The Vikings were actually a fairly advanced civilization at the time, and most were actually literate. They used a language system called Runor or Runic, which evidence has been found of its use dating back to the fourth century. Many stones with Runic inscribed on them are located throughout Norway and Sweden. These stones would usually have stories of warfare on them, or passages that honored the dead. There is a group of 25 Ingvar runestones located in Sweden that was made to commemorate the members of an expedition in which the entire crew passed away due to a disastrous turn for the worse.
    Along with the Runic engravings, the Vikings were most well known for their unique ship design. There was two types of ships, the longship and the knar. The longship was used primarily for warfare, with a narrow hull with lots of oars for speed and agility. The Knarr was used as a merchant vessel, having a wider hull and less oars, as to make it easily navigable in harbors.
    It seems, despite the modern day conceptions, that the Vikings were in fact a very well educated and cultured society. It is unfortunate that there are probably many other entities of the Viking culture that will never be discovered in our modern day society.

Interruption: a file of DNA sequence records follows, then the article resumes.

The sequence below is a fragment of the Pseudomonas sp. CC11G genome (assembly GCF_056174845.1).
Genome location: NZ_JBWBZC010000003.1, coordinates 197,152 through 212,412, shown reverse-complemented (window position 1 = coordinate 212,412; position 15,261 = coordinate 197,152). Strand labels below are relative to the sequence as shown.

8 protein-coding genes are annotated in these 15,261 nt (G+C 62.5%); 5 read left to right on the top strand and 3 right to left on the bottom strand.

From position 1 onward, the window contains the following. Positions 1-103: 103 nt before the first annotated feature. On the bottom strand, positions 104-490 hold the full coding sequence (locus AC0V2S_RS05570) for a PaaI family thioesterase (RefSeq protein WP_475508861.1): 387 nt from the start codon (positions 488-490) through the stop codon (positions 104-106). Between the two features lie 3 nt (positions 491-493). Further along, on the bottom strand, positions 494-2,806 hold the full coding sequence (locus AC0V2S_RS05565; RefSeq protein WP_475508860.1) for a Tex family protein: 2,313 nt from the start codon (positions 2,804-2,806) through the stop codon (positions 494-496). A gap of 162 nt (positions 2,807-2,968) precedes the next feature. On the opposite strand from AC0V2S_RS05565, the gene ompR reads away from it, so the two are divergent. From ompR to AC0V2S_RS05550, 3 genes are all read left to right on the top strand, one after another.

7. This blog post really brings out the cultural context of the find. Even though we don’t yet know how – or why – these men died, we know more about the culture as a whole from the find. I thought it was fascinating that the bodies and such were well enough preserved that they could tell that the warriors’ teeth weren’t just dirty, but intentionally accented with charcoal. Even charcoal of different colors!  I would think that there would only be the smallest of traces of those accents left, but I suppose with so many similar bodies in the same area, the sum of the tooth traces would imply to the discoverers that the charcoal was intentional. 

    The find of these bodies, while elucidating the practice of engraving their teeth, also raises the question of how this practice came to be in the first place. Why were the teeth selected as the body part to modify and accentuate, rather than scarring or tattooing, as various other cultures around the world have chosen to mark their men? Was this tooth grooving a ritual of passage into manhood?  What age were these men when they first performed this act?  Was it some kind of distinguishing art for warriors between clans or tribes?  Was it some kind of solidarity ritual?  Only further discoveries and investigation into the remarkable past of these men will answer these questions. This was a fascinating find, that has the potential to uncover a lot about how the men of Viking culture went about their lives. 

Comments are closed.